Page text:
Pygmalion Questions and Answers
by George Bernard Shaw

Pygmalion book cover
Start Your Free Trial

How would you describe English society, including issues of social relationships, gender, social class, and social mobility, at the time this play was written?

Expert Answers info

Lynnette Wofford eNotes educator | Certified Educator

calendarEducator since 2011

write7,057 answers

starTop subjects are Literature, History, and Business

Pygmalion premiered in 1913, a period during which gender and class roles in British society were changing rapidly. Shaw himself was aware of these changes and generally favored them, regarding both the older, more rigid class system and the patriarchal oppression of women as both morally wrong and irrational. 

Conventions concerning social and sexual relationships varied with class, with the middle classes opposing sexual activity outside of marriage but the lower classes tending to have a more open attitude towards such relationships. In general, there was a double standard in which having sexual relationships outside marriage proved a man's virility but was considered improper for women. When Eliza states "And I'm a good girl, I am," she is referring to a large degree to her only selling flowers, not her body, a theme that recurs towards the end of the play in her notions about marriage.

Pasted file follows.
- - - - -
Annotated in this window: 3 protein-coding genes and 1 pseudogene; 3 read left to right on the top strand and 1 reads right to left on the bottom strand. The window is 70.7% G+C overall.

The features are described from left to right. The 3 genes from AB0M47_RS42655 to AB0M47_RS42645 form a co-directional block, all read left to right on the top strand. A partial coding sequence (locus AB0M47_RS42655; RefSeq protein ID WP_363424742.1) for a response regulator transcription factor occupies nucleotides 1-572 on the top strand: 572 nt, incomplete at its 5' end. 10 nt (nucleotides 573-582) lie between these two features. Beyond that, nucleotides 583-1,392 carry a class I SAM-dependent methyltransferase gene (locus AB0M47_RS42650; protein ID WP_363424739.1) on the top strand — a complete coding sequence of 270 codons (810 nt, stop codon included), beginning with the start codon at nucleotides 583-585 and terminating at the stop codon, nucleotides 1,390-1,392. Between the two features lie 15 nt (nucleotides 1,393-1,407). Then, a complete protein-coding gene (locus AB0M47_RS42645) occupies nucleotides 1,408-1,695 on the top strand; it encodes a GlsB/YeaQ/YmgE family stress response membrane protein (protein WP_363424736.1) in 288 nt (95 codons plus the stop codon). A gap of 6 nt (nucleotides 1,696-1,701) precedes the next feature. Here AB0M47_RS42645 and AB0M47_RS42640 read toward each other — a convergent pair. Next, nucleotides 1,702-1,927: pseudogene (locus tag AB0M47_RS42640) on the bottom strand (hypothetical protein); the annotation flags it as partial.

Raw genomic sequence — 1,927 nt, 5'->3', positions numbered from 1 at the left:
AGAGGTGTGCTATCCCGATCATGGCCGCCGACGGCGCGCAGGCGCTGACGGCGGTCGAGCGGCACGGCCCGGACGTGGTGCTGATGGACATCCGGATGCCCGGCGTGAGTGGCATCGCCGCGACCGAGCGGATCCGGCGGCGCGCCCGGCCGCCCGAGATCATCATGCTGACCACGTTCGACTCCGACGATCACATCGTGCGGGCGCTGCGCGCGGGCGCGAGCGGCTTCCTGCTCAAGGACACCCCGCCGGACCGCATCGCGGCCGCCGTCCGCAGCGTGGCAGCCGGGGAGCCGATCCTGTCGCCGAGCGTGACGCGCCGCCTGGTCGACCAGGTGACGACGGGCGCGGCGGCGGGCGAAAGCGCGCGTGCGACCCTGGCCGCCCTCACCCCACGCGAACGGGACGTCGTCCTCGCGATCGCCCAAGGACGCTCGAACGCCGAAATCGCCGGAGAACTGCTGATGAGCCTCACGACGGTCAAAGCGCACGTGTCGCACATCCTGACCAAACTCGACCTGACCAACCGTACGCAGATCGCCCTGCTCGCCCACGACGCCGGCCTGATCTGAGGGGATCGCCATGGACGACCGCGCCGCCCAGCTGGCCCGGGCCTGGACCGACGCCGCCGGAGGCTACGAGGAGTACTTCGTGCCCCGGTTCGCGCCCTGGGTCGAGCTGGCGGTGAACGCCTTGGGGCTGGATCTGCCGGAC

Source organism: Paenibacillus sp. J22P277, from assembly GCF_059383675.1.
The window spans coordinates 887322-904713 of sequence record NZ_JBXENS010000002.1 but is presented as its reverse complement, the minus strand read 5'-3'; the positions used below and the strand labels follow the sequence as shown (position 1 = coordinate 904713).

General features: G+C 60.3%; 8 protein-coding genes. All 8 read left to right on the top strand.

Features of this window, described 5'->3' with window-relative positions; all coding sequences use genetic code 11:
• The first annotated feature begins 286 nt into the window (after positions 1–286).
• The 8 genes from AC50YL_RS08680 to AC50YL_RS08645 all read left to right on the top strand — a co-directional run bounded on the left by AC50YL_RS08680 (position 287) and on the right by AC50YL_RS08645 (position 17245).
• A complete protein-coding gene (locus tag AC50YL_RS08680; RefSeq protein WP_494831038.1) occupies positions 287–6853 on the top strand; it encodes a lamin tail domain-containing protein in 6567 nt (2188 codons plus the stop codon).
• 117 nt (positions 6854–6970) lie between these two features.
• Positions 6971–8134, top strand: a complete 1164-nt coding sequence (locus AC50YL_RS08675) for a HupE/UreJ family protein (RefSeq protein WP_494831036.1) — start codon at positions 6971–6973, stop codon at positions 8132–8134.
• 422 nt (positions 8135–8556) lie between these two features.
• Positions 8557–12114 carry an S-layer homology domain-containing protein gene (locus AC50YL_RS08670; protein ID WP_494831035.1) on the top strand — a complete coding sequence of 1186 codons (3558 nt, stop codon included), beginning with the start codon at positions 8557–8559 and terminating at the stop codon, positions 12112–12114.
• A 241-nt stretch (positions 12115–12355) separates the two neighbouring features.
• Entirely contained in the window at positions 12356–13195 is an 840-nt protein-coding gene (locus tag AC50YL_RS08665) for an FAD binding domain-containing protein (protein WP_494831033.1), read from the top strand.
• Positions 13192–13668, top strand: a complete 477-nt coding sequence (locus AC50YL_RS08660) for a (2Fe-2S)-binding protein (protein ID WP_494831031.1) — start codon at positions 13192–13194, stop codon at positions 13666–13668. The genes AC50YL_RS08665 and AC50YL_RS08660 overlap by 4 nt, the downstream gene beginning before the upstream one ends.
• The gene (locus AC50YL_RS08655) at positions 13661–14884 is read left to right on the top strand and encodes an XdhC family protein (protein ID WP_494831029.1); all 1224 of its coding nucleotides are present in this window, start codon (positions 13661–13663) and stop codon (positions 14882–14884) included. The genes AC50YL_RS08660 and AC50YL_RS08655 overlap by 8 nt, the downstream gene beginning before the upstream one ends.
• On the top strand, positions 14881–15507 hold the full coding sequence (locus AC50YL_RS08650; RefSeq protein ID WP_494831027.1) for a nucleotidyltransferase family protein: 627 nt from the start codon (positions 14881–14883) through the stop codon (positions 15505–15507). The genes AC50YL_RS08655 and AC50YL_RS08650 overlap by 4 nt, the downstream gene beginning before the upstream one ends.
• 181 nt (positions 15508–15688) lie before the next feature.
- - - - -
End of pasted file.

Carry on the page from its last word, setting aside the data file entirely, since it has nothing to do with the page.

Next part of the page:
The rapidly changing role of women is reflected by Mrs. Pearce's concern about Eliza's role in the household. For a single woman to live in the house of an unwed man would be improper unless she fit into an established role such as that of a servant or relative.

Although the play is, to a great degree, about social mobility, it also portrays a rigid class system, in which socioeconomic status is reflected in speech and manners as much as money. A central issue in the plot is what happens when people's self-perception, education, and behavior would place them in one class but their income is that of a different class. Mr. Doolittle and Eliza are both suddenly raised in class, but the Hill family portrays people of an aristocratic background who are descending in class due to a lack of money. In all cases, this class dislocation is portrayed as emotionally traumatic.

Further Reading:

check Approved by eNotes Editorial